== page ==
U.N. chief, in Russia, talks up Syria peace conference

POOL/REUTERS - U.N. Secretary-General Ban Ki-moon (L) and Russia's President Vladimir Putin smile as they meet at Bocharov Ruchei state residence in Black Sea resort of Sochi May 17, 2013.

MOSCOW — As Russian warships from the Pacific, Black Sea, Northern and Baltic fleets steamed toward a rendezvous in the eastern Mediterranean, U.N. Secretary General Ban Ki-moon met with Russian President Vladimir Putin on Friday to underscore his support for a peace conference on Syria proposed by Moscow and Washington earlier this month.

“The crisis in Syria is first and foremost on our minds,” Ban said at a news conference with Foreign Minister Sergei Lavrov in the Black Sea city of Sochi. “Now our challenge is to build on the momentum that Foreign Minister Lavrov and Secretary [of State John F.] Kerry have helped to generate.”

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The naval task force, which now consists of 11 ships, marks the Russian navy’s first significant foray into the Mediterranean since 1992. Military analysts generally agree that it was not sent to defend the regime of Syrian President Bashar al-Assad, although one of its purposes may be to dissuade Western powers from a blockade of continuing Russian arms shipments to Syria.

Lavrov reiterated Friday that the air defense systems and other hardware, including anti-ship missiles, being delivered to Syria are not illegal and that Russia is obligated to provide them under existing contracts. The New York Times reported Friday that Russia is supplying missiles with more-sophisticated radar guidance than those it delivered two years ago.

“I do not understand why the media are trying to turn it into a sensation,” Lavrov said. “It is not a secret that we are delivering weapons to Syria, under previously signed contracts, without violating any international treaties.”

Sergei Mikheyev, an independent political analyst in Moscow, said: “There are no special deliveries — there are only deliveries in the context of the contracts concluded in the past. But we don’t know what’s in the contracts. That’s the problem.”

A Syrian opposition spokesman denounced Russia’s stance. “It’s very unfortunate that while the Free Syrian Army is practically out of ammunition for their personal weapons, the regime continues to receive advanced weapons from Russia and Iran, even while Mr. Lavrov himself calls for a political settlement,” said Najib Ghadbian, the Syrian Opposition Coalition’s representative in the United States.

“It defies logic that one side is armed to the teeth and the other is told make peace and surrender,” Ghadbian said, speaking by phone from Washington. “We hope our friends will see the need, if these talks fail, to provide military support.”

Israel has expressed fears that Assad might transfer Russian arms to the militant Lebanese Shiite group Hezbollah, but Ruslan Pukhov, director of the Center for Analysis of Strategies and Technologies in Moscow, said that none of the Russian hardware being delivered is small enough to be useful to an irregular force such as Hezbollah.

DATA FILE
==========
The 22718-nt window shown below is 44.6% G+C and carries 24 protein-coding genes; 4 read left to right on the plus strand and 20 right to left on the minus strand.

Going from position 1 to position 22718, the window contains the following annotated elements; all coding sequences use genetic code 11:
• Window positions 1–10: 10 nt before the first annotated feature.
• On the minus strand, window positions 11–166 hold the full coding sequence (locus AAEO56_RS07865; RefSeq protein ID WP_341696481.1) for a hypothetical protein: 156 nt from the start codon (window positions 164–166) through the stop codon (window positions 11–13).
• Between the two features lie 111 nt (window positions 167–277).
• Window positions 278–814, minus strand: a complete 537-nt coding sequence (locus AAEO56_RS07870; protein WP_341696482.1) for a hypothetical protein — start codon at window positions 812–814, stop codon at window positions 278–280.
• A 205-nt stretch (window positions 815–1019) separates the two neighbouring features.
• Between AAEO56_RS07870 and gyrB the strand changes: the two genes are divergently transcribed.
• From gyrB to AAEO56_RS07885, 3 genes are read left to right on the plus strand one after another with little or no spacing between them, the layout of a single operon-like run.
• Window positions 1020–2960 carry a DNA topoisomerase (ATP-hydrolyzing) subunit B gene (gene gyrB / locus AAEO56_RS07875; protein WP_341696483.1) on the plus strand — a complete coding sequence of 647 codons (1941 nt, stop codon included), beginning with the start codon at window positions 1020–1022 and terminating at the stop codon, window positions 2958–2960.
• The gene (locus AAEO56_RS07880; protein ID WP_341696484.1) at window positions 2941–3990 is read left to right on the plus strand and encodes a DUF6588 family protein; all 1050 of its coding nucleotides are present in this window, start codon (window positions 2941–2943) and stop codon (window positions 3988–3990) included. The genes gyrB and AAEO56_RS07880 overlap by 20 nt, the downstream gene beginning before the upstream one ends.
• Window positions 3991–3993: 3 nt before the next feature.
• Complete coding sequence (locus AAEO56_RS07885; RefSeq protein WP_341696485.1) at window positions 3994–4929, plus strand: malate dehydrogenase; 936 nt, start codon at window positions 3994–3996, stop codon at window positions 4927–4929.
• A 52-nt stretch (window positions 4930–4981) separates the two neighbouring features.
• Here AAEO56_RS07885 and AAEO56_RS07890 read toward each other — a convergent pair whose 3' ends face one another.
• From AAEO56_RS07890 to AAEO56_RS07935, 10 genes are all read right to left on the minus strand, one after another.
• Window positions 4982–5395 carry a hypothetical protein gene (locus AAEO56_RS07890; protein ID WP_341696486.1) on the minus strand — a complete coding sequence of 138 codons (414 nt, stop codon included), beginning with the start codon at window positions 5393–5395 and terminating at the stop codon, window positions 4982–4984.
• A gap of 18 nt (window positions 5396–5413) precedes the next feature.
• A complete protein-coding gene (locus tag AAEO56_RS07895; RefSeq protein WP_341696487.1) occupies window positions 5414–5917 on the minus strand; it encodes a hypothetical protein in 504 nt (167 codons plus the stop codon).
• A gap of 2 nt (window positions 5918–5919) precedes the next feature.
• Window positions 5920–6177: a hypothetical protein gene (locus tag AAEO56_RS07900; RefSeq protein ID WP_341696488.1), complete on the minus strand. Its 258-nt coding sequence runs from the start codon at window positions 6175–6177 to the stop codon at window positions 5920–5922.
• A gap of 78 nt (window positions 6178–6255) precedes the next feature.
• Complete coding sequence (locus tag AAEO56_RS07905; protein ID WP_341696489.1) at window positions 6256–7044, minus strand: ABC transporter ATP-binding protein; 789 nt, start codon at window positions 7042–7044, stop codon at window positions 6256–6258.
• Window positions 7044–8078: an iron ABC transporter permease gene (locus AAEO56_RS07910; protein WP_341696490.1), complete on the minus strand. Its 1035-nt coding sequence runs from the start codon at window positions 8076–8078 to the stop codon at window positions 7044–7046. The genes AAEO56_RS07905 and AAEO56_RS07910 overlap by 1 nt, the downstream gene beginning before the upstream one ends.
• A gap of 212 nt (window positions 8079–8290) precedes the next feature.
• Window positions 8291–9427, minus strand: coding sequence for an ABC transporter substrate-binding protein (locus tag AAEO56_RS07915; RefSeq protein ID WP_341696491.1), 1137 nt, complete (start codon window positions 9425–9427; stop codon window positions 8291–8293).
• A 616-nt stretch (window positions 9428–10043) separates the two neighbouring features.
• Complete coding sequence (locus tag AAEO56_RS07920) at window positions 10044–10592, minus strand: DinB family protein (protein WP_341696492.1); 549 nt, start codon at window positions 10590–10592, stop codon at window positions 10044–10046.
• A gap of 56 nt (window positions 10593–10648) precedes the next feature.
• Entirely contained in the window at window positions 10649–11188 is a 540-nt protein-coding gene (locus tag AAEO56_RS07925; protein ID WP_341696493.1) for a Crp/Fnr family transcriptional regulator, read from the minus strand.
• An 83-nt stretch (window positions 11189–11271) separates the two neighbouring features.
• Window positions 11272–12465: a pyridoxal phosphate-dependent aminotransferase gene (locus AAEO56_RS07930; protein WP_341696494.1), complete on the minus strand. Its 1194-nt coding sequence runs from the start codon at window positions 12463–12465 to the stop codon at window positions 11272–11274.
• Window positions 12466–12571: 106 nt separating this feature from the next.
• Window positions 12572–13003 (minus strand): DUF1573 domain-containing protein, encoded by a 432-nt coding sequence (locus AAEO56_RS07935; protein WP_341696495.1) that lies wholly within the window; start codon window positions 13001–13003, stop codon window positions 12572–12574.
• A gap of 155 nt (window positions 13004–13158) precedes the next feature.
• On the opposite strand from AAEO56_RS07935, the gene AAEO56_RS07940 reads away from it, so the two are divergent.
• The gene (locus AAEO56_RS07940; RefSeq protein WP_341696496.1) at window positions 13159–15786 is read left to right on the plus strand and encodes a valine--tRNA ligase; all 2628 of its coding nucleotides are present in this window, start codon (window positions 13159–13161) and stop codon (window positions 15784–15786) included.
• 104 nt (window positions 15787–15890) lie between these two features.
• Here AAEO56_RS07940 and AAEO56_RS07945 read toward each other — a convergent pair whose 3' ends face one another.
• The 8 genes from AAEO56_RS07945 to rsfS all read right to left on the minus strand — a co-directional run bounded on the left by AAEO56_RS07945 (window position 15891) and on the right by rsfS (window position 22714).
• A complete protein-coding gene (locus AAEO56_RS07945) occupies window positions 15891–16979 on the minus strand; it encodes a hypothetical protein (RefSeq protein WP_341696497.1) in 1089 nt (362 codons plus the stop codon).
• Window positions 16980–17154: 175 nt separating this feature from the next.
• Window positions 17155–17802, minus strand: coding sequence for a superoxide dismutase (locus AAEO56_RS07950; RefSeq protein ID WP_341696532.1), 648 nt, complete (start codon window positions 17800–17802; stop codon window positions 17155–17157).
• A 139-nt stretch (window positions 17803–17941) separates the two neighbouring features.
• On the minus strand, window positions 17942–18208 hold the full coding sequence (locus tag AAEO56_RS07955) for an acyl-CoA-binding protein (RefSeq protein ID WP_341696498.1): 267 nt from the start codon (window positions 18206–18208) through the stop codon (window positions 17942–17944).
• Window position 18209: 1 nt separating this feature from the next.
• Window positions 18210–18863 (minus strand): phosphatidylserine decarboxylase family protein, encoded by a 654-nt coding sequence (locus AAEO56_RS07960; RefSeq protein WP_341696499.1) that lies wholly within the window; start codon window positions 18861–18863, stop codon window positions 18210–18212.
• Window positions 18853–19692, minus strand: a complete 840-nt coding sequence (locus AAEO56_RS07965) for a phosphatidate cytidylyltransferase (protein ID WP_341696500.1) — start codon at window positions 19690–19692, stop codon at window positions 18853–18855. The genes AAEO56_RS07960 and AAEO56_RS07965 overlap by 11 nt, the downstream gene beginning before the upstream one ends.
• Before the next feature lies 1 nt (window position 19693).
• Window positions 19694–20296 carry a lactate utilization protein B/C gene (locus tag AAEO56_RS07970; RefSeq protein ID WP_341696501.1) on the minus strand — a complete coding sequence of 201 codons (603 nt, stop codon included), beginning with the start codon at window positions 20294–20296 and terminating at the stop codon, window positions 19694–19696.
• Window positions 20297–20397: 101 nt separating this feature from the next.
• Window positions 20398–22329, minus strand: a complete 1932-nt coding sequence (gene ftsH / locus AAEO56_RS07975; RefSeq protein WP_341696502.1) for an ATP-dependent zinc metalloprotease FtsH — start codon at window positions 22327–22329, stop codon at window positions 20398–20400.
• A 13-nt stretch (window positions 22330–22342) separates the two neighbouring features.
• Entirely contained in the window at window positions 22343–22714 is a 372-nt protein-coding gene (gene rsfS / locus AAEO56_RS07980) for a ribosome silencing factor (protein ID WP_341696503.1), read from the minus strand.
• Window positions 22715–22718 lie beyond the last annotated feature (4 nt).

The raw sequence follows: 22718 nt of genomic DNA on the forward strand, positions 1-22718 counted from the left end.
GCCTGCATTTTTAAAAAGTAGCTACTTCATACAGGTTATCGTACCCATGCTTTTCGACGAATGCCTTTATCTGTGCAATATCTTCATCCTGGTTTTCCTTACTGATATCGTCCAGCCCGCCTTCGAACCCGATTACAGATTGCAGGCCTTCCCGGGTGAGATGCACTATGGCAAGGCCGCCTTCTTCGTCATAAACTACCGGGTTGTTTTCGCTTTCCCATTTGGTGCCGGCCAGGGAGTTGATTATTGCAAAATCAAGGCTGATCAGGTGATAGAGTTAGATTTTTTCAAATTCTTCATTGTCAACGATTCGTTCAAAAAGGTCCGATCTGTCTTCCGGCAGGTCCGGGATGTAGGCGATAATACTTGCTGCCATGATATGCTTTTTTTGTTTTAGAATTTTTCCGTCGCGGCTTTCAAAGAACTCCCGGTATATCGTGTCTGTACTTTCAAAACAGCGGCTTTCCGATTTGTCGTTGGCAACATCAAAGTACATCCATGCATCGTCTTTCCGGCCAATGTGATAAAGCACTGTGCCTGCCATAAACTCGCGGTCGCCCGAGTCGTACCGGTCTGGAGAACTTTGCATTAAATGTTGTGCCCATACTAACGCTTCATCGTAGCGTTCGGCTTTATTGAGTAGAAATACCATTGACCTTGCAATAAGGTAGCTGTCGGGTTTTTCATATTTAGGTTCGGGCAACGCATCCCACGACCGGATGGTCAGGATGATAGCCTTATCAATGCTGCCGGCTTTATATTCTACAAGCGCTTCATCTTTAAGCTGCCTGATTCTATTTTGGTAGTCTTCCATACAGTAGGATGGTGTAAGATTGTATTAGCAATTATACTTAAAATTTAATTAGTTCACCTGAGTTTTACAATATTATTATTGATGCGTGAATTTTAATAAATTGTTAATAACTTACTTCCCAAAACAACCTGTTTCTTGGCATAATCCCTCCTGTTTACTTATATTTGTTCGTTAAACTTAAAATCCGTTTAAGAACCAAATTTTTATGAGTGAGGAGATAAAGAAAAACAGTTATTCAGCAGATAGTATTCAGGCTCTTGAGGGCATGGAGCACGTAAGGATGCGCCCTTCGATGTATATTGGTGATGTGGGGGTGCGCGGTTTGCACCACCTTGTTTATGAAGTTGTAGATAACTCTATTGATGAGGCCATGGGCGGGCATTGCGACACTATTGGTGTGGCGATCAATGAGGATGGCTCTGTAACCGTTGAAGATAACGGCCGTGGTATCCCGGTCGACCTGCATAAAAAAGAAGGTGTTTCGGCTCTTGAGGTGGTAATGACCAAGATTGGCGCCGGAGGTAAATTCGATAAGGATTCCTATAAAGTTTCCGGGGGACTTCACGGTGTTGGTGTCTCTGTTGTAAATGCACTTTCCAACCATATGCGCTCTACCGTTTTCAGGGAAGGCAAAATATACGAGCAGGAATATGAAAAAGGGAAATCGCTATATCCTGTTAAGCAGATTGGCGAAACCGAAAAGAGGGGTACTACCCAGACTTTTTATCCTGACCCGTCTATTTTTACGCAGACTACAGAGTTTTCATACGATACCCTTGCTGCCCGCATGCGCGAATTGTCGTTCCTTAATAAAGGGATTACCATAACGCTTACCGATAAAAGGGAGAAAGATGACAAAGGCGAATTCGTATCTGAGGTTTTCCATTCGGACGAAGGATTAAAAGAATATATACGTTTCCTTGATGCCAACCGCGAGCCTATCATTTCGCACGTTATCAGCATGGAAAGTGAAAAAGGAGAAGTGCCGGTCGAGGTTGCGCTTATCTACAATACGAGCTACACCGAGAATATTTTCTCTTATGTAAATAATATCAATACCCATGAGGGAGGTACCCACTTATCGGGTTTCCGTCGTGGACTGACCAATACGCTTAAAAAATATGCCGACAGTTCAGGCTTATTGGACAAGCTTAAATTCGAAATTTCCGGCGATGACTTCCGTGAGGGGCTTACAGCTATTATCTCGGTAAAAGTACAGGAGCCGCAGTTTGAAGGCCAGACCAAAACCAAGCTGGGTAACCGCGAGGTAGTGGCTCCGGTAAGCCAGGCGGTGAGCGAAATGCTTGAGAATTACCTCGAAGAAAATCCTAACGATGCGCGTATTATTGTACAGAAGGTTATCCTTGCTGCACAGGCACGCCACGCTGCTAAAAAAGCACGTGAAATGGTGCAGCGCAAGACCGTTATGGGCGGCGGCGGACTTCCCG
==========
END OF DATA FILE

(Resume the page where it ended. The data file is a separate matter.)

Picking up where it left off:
“The S-300 is not a box of matches,” he said, referring to an air defense missile. “You can’t hide it.”

Mikheyev said the issue was not of concern to Moscow. “Russia doesn’t care about Hezbollah at all,” he said. “We’re not interested.”

Israeli Prime Minister Benjamin Netanyahu, who visited Putin in Sochi on Tuesday, probably came away with a guarantee that Russia would not ship small arms to Syria, Pukhov said — although that was only part of what he was seeking.

In Washington, Defense Secretary Chuck Hagel and Gen. Martin Dempsey, chairman of the Joint Chiefs of Staff, said Russia’s provision of advanced anti-ship cruise missiles to Syria risks triggering a regional conflict.

“It’s, at the very least, an unfortunate decision that will embolden the regime,” Dempsey said at an afternoon news conference at the Pentagon.

The missiles, which are fired from mobile batteries on land, have more-advanced radar than similar versions in Syria’s arsenal and would probably force U.S. naval ships to remain farther off the Syrian coast in the event of hostilities. But Hagel and Dempsey said the larger risk is that Assad will think that he is somehow safer and engage in more-provocative attacks that could engulf the region in a war.

Kerry has made clear to Moscow that the administration wants Russia to stop supplying weapons to Syria. State Department spokeswoman Jen Psaki said Friday that the department was unaware of new shipments of anti-ship missiles to Syria, suggesting the versions were already in the arms pipeline.

Five ships from Russia’s Pacific Fleet entered the Mediterranean on Thursday after the long trip from Vladivostok and were to stop in Cyprus en route to a rendezvous with the rest of the task force, already in place. The exercise, Pukhov said, is primarily a way for Russia to show that it is still in the “top league” and also an opportunity for Russian sailors and officers to gain some deep-water experience.

Sergei Shoigu, the Russian defense minister, has said that Russia should reestablish a permanent naval presence in the Mediterranean to protect its interests there. Russia’s only naval base outside the former Soviet Union is in the Syrian port of Tartus, but it is not large. It is, however, in Syria’s Alawite homeland, where Assad, an Alawite, would be expected to make a last stand if his control of the rest of the country crumbles.

No date has been set for the Geneva peace conference, but Russian and U.S. officials hope to get it underway by early June.

Putin also discussed plans for the Syria conference by phone Friday with British Prime Minister David Cameron.

Caroline Anning in Beirut contributed to this report.

 
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